More information about the SEED program and the different areas is available here:

To determine your eligibility for SEED funding, Community Economic Development Officers or ITI Regional Offices will be able to answer questions about the programs available and what you need to meet application requirements.

Department of Industry, Tourism and Investment (ITI)

Find contact information for the regional offices here:

Prosper NWT

Prosper NWT (formerly known as the Northwest Territories Business Development and Investment Corporation or BDIC) supports the economic objectives of the Government of the Northwest Territories (GNWT) by encouraging the creation and development of businesses, providing financial assistance and directly investing in businesses.

Prosper NWT also provides information to businesses and members of the public. Financial programs include: short and long-term loans, Standby Letters of Credit, working capital guarantees, venture investments, contributions and subsidiary companies. 

Check out this website to learn more about Prosper NWT's programs and services.

Community Futures Organizations

The Community Futures Program is a community-based economic development initiative delivered in each region by Community Futures Development Corporations.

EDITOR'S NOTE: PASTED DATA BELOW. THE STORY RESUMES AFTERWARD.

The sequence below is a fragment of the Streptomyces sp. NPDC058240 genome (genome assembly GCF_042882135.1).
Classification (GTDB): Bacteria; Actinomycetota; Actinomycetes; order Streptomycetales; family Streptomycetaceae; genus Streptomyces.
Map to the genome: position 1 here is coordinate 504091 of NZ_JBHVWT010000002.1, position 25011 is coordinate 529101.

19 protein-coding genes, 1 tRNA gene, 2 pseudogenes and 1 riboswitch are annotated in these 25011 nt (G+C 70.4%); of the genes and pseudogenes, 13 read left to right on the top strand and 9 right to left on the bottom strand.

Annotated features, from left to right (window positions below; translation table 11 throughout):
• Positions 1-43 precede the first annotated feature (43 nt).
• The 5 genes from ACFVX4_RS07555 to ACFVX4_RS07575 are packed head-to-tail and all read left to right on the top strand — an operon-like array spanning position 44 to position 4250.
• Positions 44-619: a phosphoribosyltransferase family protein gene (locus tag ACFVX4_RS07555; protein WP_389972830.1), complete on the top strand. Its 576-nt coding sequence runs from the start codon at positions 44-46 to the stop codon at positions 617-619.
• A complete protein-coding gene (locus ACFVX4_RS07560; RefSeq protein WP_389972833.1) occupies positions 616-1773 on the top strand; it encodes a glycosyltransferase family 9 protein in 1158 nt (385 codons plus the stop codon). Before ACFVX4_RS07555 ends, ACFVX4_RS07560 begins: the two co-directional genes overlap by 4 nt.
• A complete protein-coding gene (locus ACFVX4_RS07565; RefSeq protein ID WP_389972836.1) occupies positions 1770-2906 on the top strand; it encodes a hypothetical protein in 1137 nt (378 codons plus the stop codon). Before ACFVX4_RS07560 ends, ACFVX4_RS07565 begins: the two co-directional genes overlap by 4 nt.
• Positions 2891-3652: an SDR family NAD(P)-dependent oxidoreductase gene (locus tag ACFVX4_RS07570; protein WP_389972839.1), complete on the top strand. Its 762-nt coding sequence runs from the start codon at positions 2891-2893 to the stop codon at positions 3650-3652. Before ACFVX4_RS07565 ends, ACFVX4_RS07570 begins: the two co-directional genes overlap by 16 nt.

These Corporations operate independent of government as non-profit organizations and are overseen by volunteer Boards of Directors representative of the regions and communities that they serve.

While each Corporation has some flexibility to set its own priorities for economic development in its respective region, they each offer a core set of services including:

  • Business loans and loan guarantees
  • Counselling and assistance for entrepreneurs beginning or expanding a business
  • Wage subsidies for those who are unemployed and want to start a new business
  • Access to Canada Business NWT internet sites and business information services

All 33 NWT communities have access to the Community Futures Program. These organizations deliver Community Futures Programs in the Northwest Territories. They are represented by the NWT Community Futures Association or NWTCFA.

Northwest Territories Community Futures Association (NWTCFA)

Akaitcho Business Development Corporation
Tel: (867) 920-2502
Deh Cho Business Development Centre
Tel: (867) 695-2441
Thebacha Business Development Services
Tel: (867) 872-2795
Western Arctic Business Development Corporation
Tel: (867) 777-2836


Southwest Territorial Business Development Corporation
Tel: (867) 874-2510
Sahtu Business Development Centre
Tel: (867) 587-2016

Métis Dene Development Fund (MDDF)